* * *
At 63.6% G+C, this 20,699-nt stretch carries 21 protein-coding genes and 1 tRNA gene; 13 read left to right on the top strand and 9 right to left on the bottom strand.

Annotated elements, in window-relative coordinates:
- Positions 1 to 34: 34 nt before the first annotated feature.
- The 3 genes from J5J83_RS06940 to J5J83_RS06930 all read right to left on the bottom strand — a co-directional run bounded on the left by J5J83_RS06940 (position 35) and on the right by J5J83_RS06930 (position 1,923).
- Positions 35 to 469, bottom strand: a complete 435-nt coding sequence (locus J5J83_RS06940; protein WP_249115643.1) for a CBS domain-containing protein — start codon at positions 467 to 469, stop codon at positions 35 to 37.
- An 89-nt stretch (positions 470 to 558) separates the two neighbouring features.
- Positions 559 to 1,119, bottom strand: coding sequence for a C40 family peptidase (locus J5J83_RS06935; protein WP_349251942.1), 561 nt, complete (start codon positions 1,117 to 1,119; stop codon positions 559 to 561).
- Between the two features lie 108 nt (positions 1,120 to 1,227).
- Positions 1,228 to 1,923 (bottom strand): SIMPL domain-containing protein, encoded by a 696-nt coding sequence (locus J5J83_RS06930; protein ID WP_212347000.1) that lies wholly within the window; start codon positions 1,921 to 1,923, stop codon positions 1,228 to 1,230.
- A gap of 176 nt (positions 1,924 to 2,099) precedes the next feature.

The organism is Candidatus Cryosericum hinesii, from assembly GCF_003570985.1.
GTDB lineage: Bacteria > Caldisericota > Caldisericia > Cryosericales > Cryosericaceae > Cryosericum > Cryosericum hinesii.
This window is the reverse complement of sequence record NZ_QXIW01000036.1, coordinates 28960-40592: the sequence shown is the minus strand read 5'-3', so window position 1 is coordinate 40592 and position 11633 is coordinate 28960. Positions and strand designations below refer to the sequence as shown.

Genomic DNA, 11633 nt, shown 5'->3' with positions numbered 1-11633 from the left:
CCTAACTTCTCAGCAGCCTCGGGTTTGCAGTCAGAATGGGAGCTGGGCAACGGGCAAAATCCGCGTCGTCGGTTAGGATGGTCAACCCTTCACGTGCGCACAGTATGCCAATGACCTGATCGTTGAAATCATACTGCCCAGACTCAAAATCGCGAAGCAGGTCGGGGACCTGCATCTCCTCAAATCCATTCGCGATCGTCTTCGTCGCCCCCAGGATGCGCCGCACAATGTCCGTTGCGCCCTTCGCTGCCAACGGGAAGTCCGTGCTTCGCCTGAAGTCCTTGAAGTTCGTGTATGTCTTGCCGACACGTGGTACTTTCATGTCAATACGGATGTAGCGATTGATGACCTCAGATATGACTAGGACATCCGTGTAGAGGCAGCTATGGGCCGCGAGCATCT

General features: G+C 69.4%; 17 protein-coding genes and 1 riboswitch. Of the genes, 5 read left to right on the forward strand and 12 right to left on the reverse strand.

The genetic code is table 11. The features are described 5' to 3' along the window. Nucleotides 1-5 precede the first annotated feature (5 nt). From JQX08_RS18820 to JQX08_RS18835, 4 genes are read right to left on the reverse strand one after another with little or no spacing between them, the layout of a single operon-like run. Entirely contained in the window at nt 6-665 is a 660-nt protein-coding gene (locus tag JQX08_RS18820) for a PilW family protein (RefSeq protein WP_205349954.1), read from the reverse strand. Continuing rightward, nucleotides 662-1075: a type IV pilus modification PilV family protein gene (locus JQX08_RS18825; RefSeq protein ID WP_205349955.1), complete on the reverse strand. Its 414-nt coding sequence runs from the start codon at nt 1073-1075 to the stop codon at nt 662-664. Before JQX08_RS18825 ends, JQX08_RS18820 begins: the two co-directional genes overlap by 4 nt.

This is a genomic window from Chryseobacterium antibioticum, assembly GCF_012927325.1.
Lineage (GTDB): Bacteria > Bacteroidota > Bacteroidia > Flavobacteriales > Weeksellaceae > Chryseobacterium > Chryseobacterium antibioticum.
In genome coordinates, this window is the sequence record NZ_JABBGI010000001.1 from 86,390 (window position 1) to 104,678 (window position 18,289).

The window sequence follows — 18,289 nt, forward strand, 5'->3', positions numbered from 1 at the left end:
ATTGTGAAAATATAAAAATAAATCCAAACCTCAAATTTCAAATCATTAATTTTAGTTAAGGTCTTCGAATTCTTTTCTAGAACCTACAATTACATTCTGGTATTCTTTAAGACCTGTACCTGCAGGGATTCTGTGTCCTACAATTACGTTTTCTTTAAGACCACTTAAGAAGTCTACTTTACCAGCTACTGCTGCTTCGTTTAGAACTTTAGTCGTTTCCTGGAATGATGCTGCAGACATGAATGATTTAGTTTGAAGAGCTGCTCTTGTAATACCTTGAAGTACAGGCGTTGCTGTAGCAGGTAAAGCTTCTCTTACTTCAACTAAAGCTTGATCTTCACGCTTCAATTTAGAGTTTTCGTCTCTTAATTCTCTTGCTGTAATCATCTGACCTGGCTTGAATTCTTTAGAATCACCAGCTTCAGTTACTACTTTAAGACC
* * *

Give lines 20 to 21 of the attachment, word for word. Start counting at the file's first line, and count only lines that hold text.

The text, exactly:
In genome coordinates, this window is the sequence record NZ_JABBGI010000001.1 from 86,390 (window position 1) to 104,678 (window position 18,289).

The window sequence follows — 18,289 nt, forward strand, 5'->3', positions numbered from 1 at the left end: